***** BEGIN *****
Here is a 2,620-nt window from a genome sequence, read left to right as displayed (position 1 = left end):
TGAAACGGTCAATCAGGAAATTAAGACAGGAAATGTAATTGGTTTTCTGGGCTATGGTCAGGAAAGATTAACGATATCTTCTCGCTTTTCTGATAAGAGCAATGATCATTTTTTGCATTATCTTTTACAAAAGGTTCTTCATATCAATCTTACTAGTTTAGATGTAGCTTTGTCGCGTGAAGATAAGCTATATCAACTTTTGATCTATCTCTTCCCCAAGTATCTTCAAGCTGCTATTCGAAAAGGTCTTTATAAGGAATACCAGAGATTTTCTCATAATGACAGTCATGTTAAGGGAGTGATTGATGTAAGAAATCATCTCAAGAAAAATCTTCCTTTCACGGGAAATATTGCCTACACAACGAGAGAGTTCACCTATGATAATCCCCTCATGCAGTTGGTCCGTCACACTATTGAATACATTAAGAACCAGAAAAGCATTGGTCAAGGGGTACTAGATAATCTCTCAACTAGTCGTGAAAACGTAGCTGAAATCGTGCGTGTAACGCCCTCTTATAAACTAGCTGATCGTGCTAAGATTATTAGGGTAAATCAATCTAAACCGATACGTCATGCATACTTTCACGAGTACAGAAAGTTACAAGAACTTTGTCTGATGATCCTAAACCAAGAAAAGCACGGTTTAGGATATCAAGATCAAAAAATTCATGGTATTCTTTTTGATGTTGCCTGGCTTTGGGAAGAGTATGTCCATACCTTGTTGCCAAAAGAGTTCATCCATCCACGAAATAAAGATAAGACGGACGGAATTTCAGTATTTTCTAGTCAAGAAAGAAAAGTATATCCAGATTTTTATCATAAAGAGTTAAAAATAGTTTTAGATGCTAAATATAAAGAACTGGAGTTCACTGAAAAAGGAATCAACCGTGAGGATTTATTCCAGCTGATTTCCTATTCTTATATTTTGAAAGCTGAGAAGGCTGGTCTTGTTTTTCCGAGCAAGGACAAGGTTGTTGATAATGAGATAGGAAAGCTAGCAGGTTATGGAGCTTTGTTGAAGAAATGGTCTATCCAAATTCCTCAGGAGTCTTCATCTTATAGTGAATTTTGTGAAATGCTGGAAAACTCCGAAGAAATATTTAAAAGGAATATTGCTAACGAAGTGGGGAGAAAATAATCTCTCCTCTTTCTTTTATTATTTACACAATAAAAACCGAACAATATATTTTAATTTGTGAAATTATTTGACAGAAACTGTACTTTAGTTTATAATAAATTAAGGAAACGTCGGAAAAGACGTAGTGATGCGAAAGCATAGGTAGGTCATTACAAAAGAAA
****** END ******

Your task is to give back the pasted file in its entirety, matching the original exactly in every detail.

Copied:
Here is a 2,620-nt window from a genome sequence, read left to right as displayed (position 1 = left end):
TGAAACGGTCAATCAGGAAATTAAGACAGGAAATGTAATTGGTTTTCTGGGCTATGGTCAGGAAAGATTAACGATATCTTCTCGCTTTTCTGATAAGAGCAATGATCATTTTTTGCATTATCTTTTACAAAAGGTTCTTCATATCAATCTTACTAGTTTAGATGTAGCTTTGTCGCGTGAAGATAAGCTATATCAACTTTTGATCTATCTCTTCCCCAAGTATCTTCAAGCTGCTATTCGAAAAGGTCTTTATAAGGAATACCAGAGATTTTCTCATAATGACAGTCATGTTAAGGGAGTGATTGATGTAAGAAATCATCTCAAGAAAAATCTTCCTTTCACGGGAAATATTGCCTACACAACGAGAGAGTTCACCTATGATAATCCCCTCATGCAGTTGGTCCGTCACACTATTGAATACATTAAGAACCAGAAAAGCATTGGTCAAGGGGTACTAGATAATCTCTCAACTAGTCGTGAAAACGTAGCTGAAATCGTGCGTGTAACGCCCTCTTATAAACTAGCTGATCGTGCTAAGATTATTAGGGTAAATCAATCTAAACCGATACGTCATGCATACTTTCACGAGTACAGAAAGTTACAAGAACTTTGTCTGATGATCCTAAACCAAGAAAAGCACGGTTTAGGATATCAAGATCAAAAAATTCATGGTATTCTTTTTGATGTTGCCTGGCTTTGGGAAGAGTATGTCCATACCTTGTTGCCAAAAGAGTTCATCCATCCACGAAATAAAGATAAGACGGACGGAATTTCAGTATTTTCTAGTCAAGAAAGAAAAGTATATCCAGATTTTTATCATAAAGAGTTAAAAATAGTTTTAGATGCTAAATATAAAGAACTGGAGTTCACTGAAAAAGGAATCAACCGTGAGGATTTATTCCAGCTGATTTCCTATTCTTATATTTTGAAAGCTGAGAAGGCTGGTCTTGTTTTTCCGAGCAAGGACAAGGTTGTTGATAATGAGATAGGAAAGCTAGCAGGTTATGGAGCTTTGTTGAAGAAATGGTCTATCCAAATTCCTCAGGAGTCTTCATCTTATAGTGAATTTTGTGAAATGCTGGAAAACTCCGAAGAAATATTTAAAAGGAATATTGCTAACGAAGTGGGGAGAAAATAATCTCTCCTCTTTCTTTTATTATTTACACAATAAAAACCGAACAATATATTTTAATTTGTGAAATTATTTGACAGAAACTGTACTTTAGTTTATAATAAATTAAGGAAACGTCGGAAAAGACGTAGTGATGCGAAAGCATAGGTAGGTCATTACAAAAGAAA